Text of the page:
In the summer of 1993, thousands of people gathered in Clayoquot Sound to protect
the area’s ancient temperate rainforest, in what would become one of the
defining environmental protests of our time.
"The percentages were astounding," Common Ground reported at the time.
"Forty five percent of the sound is scheduled for clear-cut logging, 17 percent
for ‘special logging,’ with 33 percentremaining as protected areas.
MacMillan Bloedel and Interfor were given more than they had actually asked for."
In the flats below the giant clear-cut known as The Black Hole, the protestors/protectors
set up hundreds of tents and shanties. The camp was only 20 minutes from Kennedy
River bridge, primary site of the later arrests by RCMP.
Among those protesting were two children, 11 and 12, who persuaded their father
to take them with him to be arrested and two grandmothers who spent an evening
in the drunk tank after police removed them from the bridge in leg shackles. An
Anglican priest, halfway to Alberta when he heard of the protests on the radio,
turned his car around, showing up in time to be handcuffed along with dozens of
others including an Anglican bishop who arrived to support him.
The protestors’ massive act of civil disobedience, accomplished by road
blockades, resulted in the largest mass arrest in Canadian history; and incredibly,
the largest mass trial in British common law. More than 900 people, from students,
artists and business people to religious clerics, parents and grandparents, were
jailed for, in Robert F. Kennedy Jr.’s words, "asserting public ownership
over resources which, under Canadian law, are owned by all Canadians, but, in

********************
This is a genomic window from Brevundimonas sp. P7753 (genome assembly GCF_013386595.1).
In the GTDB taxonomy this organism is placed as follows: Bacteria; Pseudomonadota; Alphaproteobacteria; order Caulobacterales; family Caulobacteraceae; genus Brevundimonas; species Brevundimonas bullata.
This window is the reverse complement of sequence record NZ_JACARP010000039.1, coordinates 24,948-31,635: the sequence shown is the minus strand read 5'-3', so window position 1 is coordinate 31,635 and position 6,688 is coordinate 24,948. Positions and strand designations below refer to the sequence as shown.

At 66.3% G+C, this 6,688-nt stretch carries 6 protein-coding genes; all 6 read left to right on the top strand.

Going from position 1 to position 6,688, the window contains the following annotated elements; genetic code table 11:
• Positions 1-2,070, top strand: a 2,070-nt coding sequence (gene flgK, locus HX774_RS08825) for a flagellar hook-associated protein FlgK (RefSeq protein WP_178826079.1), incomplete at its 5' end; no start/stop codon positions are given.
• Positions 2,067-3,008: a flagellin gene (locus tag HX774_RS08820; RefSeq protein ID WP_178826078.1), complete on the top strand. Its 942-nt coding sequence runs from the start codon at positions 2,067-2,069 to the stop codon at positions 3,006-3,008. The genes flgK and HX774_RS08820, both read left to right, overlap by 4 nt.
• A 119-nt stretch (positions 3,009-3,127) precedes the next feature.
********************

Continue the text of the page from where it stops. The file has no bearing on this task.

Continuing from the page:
historical practice, were treated as the personal fiefdoms of a few giant timber
Kennedy points out that the Clayoquot protesters weren’t just engaged in
self-aggrandized acting-up, in contravention to the democratic process. "Since
neither Canadian nor provincial law gives Canadian citizens the authority to stop
the trees from falling either judicially or through formal avenues of access to
government decision-makers, the protectors used the only democratic tool available:
Civil disobedience is the personal recognition that one is obligated by a higher,
extra-legal principle to break some particular law. It’s a spiritual cousin
to pacifism, the refusal to act as a proxy of the state in taking a human life.
With the band Midnight Oil arriving to perform at Clayoquot, the protestors had
already won global mindshare on the issue of old-growth logging. Back in the corporate
aeries of Vancouver, even the most unsympathetic executive had sensed a shift
in the wind; the world was not with the forestry industry on this one. A trial
would not alter the perception that British Columbia was hell-bent on clear-cutting
its ancient rainforests.
The attempt by the corporate media to paint the Clayoquot controversy as a Manichean
struggle between hard-working woodworkers and professional protestors did not
succeed in deconstructing the planetary concern around the old-growth forests
-- not when the woodworkers were the expendable employees of multinationals, whose
business practices often default to sucking resources dry and exporting profits
away from local communities. Merv Wilkinson, one of the elderly protestors at
Clayoquot, said at the trial, "I am the operator of a forestry (business)
that has harvested timber for 45 years off the same land and still has the forest
Now, at 80, I simply must defend what is left of my country from the multinationals
The blockades and the following market-based campaigns against purchasing product
made from old-growth wood from BC, had significant impacts on industrial logging
practices. In 2000, Clayoquot Sound was designated a UN biosphere reserve. The
UN designation added weight to protestors’ arguments for preservation but
conferred no protection.
Partial success in protecting the region is an instructive and heartening example
of people power at its finest. But ultimately, what energized these individual
acts of human will, streams of determination building into a river of defiance,